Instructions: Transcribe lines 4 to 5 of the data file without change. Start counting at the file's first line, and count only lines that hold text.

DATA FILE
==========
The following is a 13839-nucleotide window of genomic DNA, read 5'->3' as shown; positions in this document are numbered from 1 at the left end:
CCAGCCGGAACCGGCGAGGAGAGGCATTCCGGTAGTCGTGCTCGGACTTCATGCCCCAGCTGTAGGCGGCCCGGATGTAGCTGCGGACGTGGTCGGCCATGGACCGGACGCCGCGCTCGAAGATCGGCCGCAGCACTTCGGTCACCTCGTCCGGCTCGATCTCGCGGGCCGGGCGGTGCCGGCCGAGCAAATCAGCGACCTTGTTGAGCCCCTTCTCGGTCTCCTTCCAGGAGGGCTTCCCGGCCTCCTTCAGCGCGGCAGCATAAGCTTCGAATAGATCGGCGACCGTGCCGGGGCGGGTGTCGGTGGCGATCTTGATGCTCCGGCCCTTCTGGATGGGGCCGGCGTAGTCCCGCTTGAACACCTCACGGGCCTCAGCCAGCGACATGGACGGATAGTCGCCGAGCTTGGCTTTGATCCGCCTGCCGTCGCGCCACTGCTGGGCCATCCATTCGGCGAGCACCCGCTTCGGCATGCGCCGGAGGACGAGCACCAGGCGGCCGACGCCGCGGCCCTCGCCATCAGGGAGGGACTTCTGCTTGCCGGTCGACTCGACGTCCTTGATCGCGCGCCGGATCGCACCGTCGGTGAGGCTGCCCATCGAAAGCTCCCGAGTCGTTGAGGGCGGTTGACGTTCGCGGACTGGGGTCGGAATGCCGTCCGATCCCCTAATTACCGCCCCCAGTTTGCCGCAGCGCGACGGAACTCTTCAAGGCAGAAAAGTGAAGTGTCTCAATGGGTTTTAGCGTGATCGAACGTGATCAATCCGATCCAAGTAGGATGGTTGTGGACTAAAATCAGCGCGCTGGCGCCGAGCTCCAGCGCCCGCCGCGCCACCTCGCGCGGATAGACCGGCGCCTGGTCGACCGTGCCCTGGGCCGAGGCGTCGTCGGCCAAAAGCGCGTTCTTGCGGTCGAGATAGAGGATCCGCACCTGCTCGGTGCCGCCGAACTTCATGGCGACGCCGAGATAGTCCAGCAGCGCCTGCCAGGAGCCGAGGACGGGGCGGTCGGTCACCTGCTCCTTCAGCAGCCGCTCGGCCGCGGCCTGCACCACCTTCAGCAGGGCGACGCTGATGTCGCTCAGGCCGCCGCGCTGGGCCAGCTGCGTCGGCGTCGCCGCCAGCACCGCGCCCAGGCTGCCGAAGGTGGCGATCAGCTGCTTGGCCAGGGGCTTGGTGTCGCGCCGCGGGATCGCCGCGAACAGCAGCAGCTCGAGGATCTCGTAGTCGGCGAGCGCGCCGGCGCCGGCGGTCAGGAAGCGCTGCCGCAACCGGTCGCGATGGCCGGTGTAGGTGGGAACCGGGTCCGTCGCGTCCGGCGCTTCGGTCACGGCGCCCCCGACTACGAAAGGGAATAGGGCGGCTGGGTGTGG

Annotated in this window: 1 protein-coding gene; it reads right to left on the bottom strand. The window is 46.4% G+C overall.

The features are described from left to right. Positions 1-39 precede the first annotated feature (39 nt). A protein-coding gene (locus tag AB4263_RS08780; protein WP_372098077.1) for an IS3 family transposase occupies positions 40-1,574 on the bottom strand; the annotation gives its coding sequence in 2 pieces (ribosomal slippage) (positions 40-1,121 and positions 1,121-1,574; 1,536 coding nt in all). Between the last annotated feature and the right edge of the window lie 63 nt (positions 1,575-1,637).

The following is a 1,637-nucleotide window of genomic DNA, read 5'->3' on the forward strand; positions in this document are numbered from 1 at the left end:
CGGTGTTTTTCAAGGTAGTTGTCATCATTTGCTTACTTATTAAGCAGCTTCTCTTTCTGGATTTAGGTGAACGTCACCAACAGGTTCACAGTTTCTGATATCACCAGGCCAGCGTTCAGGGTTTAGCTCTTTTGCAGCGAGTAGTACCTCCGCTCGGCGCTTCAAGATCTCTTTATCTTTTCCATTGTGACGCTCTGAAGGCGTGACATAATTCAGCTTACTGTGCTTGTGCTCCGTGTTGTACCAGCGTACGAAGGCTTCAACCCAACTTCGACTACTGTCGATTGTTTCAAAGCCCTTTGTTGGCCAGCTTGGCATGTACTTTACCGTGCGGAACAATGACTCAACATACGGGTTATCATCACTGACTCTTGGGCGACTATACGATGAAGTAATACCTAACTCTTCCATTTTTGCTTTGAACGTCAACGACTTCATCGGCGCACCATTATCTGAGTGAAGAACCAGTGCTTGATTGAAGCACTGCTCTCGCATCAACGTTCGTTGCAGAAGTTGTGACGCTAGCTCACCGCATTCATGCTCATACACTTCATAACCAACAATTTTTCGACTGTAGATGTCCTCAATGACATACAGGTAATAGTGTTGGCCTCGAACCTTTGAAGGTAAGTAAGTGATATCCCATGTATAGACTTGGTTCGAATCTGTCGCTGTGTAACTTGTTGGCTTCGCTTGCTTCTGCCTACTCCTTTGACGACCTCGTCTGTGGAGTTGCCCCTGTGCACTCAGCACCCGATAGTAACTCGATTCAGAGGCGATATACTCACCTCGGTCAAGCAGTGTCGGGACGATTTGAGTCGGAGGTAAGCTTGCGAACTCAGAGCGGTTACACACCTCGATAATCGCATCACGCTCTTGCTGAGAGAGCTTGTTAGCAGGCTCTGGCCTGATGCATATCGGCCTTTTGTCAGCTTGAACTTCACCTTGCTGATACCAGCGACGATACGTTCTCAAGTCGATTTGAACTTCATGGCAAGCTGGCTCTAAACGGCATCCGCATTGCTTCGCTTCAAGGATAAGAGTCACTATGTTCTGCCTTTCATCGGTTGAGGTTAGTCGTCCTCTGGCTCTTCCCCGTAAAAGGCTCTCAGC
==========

The features are described from left to right. Positions 1-39 precede the first annotated feature (39 nt). A protein-coding gene (locus tag AB4263_RS08780; protein WP_372098077.1) for an IS3 family transposase occupies positions 40-1,574 on the bottom strand; the annotation gives its coding sequence in 2 pieces (ribosomal slippage) (positions 40-1,121 and positions 1,121-1,574; 1,536 coding nt in all). Between the last annotated feature and the right edge of the window lie 63 nt (positions 1,575-1,637).

The following is a 1,637-nucleotide window of genomic DNA, read 5'->3' on the forward strand; positions in this document are numbered from 1 at the left end: